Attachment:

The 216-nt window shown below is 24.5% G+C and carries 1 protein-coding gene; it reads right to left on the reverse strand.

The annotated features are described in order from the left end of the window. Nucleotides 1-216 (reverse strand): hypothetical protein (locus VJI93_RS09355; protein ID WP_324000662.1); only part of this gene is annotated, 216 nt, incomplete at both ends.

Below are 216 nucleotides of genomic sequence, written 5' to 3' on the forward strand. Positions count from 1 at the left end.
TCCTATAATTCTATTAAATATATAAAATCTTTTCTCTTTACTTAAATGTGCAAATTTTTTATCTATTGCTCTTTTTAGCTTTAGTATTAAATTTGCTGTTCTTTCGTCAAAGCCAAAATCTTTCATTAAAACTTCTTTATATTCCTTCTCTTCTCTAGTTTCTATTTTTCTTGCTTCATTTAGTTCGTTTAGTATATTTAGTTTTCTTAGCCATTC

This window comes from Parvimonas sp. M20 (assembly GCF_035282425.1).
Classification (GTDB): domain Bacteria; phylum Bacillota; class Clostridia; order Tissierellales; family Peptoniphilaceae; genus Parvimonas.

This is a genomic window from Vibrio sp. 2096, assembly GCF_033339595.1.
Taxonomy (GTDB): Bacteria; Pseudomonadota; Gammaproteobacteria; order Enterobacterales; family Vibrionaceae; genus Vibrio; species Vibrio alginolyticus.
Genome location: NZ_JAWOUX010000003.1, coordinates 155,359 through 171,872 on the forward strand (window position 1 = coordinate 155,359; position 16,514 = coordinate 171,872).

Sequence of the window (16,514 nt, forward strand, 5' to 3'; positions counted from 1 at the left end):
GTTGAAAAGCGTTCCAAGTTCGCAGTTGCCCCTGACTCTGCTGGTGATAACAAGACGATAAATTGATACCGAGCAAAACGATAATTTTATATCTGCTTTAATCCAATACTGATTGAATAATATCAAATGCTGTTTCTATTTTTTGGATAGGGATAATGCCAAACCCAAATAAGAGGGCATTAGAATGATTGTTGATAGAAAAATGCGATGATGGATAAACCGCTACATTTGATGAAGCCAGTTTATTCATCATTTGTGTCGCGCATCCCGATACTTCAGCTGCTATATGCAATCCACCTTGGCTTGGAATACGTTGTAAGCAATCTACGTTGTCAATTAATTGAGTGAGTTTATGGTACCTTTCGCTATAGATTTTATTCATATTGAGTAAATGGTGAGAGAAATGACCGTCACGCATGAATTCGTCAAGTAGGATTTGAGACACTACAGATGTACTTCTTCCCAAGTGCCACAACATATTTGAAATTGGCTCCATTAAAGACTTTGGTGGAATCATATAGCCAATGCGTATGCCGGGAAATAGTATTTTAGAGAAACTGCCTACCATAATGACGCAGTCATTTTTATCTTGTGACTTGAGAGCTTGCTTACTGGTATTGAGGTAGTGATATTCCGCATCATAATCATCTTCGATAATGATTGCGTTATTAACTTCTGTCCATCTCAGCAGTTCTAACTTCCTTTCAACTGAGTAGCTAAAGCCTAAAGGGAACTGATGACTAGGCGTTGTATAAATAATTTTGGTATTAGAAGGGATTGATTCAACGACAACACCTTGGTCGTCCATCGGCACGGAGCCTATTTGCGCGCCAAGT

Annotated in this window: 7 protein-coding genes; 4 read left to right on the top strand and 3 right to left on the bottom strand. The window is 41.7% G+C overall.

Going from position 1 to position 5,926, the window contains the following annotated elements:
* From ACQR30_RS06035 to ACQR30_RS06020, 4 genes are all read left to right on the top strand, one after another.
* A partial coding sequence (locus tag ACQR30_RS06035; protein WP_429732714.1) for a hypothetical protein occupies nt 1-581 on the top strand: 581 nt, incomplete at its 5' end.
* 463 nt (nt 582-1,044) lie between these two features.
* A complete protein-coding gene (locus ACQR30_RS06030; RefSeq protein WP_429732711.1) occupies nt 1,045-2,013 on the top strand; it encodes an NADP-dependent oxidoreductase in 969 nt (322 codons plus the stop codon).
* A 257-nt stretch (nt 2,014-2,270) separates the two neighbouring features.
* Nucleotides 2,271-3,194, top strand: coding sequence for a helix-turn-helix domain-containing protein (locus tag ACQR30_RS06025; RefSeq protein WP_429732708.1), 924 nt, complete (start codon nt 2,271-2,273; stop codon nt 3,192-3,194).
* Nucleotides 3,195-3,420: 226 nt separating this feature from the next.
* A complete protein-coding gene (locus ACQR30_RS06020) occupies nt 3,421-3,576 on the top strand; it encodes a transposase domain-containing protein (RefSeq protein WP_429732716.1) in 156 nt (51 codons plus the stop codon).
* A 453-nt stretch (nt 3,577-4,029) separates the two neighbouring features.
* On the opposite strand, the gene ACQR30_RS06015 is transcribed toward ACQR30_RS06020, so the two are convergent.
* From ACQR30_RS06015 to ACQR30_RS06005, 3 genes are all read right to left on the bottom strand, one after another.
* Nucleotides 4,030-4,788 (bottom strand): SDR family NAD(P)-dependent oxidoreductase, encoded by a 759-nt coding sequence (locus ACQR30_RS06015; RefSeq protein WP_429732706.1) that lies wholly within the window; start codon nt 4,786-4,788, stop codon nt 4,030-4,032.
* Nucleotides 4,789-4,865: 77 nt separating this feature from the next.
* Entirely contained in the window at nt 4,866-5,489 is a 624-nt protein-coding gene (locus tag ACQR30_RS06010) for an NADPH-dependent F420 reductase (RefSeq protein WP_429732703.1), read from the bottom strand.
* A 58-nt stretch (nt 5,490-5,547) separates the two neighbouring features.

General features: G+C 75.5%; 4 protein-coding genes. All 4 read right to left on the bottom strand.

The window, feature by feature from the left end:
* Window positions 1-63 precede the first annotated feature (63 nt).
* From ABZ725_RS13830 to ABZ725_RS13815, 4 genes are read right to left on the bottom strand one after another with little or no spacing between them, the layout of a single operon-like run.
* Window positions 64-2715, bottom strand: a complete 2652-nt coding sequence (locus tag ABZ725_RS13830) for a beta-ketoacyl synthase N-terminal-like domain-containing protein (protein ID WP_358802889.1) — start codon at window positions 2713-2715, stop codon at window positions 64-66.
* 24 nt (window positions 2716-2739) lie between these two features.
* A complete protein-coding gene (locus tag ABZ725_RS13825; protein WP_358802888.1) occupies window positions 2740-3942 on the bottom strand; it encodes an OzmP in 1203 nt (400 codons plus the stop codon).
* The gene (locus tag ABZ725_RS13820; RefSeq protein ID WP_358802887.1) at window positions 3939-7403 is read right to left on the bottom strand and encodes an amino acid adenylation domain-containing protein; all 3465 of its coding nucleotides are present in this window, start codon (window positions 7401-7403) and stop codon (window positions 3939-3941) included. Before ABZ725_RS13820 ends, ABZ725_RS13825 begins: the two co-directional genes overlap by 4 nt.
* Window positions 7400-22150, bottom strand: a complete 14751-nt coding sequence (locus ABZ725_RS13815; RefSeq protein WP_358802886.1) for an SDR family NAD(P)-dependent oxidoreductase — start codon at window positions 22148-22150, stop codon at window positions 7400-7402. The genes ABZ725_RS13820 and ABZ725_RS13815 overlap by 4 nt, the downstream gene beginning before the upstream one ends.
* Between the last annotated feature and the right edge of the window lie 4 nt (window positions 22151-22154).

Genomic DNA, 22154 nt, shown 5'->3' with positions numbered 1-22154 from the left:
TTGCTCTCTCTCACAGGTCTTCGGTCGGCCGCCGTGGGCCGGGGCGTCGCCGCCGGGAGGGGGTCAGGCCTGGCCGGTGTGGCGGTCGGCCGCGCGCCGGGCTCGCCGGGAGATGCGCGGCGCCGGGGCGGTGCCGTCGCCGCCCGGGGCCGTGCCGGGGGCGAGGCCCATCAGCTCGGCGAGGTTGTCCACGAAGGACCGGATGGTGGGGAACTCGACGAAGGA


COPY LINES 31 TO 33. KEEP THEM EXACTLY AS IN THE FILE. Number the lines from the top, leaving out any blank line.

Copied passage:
* Window positions 1-63 precede the first annotated feature (63 nt).
* From ABZ725_RS13830 to ABZ725_RS13815, 4 genes are read right to left on the bottom strand one after another with little or no spacing between them, the layout of a single operon-like run.
* Window positions 64-2715, bottom strand: a complete 2652-nt coding sequence (locus tag ABZ725_RS13830) for a beta-ketoacyl synthase N-terminal-like domain-containing protein (protein ID WP_358802889.1) — start codon at window positions 2713-2715, stop codon at window positions 64-66.